Written by Henry Filloux-Bennett and directed by Tamara Harvey it is a co-production between the Barn Theatre, Lawrence Batley Theatre, The New Wolsey Theatre, Oxford Playhouse and Theatr Clwyd: the team that brought us the equally ground-breaking “What A Carve Up!” last October. It treads a similar path, too, by wandering into the realms of docudrama – but with its finger right on the pulse. The story starts at a fund-raising event to support theatres during the pandemic; organised by Lady Narborough, brilliantly portrayed by Joanna Lumley. It is also Dorian’s twenty-first birthday party: the date is July 4th, 2020, the day when the first lockdown ended. Amongst the guests were four friends and we are tantalisingly informed that “within eight months, three of the four friends were dead”.
Lumley is being interviewed, via zoom, by Stephen Fry who is piecing together the series of events in retrospect. Lumley defensively primes Fry with the proviso that “if people are going to see this, I don’t want any come back”; an echo of Wilde’s contemporaries who began to disassociate themselves from him to avoid the fallout from the novel. What follows are echoes of the novel itself, resounding quite clearly and harmoniously within a wider polemic against the dark side of social media.
Fionn Whitehead is Dorian Gray, who makes a deal for his social star never to fade. For his perfect self that he broadcasts to the world to always remain. We all know the true, horrific cost of this will be unavoidably met, but it is the build-up to this that is as fascinating and exciting as the climax. Viewers who know nothing about the original story will be intrigued. Wilde aficionados will relish the anachronisms and twists. Most of the epigrams are there but they are given new and heightened meaning in Filloux-Bennett’s ingenious script. We also see the characters in a fresh light, and it is here that quite a few liberties are taken. As a result, though, the depth of some of the characters becomes a touch diluted. Many of Lord Henry (Harry) Wotton’s lines are given to Basil Hallward, the creator of the portrait, and vice versa. Whilst this serves to demonise Russell Tovey’s Basil to great effect, it relegates Harry Wotton’s role to more of a hanger-on than being instrumental in Dorian’s corruption. Alfred Enoch, however, gives a thoroughly nuanced performance that swings from devil-may-care bravado to owner of a bruised heart in a brush stroke.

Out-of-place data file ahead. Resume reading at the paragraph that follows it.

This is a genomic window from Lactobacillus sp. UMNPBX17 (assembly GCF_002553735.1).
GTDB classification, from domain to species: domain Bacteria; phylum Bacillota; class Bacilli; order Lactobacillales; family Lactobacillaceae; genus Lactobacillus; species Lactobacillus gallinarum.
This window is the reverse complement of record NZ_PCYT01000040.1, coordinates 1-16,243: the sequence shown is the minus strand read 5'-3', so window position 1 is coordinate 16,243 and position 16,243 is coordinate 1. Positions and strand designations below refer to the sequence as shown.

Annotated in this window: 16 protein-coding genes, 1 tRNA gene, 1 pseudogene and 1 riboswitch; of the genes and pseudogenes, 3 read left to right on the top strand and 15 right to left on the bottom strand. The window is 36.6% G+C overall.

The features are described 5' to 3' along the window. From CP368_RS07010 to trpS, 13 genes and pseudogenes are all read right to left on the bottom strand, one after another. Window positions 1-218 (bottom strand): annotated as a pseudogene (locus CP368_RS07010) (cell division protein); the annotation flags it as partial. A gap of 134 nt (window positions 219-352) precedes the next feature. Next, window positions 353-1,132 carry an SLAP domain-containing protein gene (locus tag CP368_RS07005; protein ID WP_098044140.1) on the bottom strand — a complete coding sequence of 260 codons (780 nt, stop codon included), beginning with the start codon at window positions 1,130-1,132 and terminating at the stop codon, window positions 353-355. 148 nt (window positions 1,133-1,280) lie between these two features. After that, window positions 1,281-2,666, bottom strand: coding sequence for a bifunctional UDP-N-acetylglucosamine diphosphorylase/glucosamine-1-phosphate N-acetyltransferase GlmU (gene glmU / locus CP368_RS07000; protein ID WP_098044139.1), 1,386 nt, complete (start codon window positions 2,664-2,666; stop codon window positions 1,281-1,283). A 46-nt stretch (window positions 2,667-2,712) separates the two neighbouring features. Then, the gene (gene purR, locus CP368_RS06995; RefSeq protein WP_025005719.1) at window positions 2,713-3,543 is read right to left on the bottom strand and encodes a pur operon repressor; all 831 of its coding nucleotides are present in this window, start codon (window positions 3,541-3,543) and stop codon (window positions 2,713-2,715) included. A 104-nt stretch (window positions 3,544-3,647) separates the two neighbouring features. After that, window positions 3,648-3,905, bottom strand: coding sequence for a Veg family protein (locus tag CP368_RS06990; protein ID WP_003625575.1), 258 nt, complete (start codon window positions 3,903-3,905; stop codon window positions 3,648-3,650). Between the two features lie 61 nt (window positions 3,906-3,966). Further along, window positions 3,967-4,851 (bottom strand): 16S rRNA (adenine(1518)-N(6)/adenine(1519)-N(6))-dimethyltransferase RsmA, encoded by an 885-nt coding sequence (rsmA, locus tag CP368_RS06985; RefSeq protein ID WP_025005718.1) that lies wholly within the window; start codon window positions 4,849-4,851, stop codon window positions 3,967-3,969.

The standout is Emma McDonald’s Sibyl Vane. Not so much a victim of Dorian’s murderous rejection, she instead suffers at the hands of internet trolls. McDonald has the star quality to allow us to believe fully in Sibyl’s star struck, vulnerability. We share her shock at the discovery of the potentially fatal power of social media networks; an unregulated battlefield of harassment and bullying. It is powerful viewing.
This production plants a classic Victorian tale into a modern world of fake news, conspiracy theories and obsession with how others see us. Set in a time of lockdown it is uncomfortably portentous, and it triggers the frightening thought that society might be stuck there. Dorian’s descent into corruption and unravelling mental health remains unwitnessed by the outside world. On screen, through the filter he has sold his soul for, he remains beautiful. But desperately alone.
Whilst never feeling like one, this is a state of the nation, public service broadcast, dressed up as a thought-provoking piece of digital theatre. If Wilde were around today it is exactly the sort of thing he would be exploring.
Reviewed by Jonathan Evans
The Picture of Dorian Gray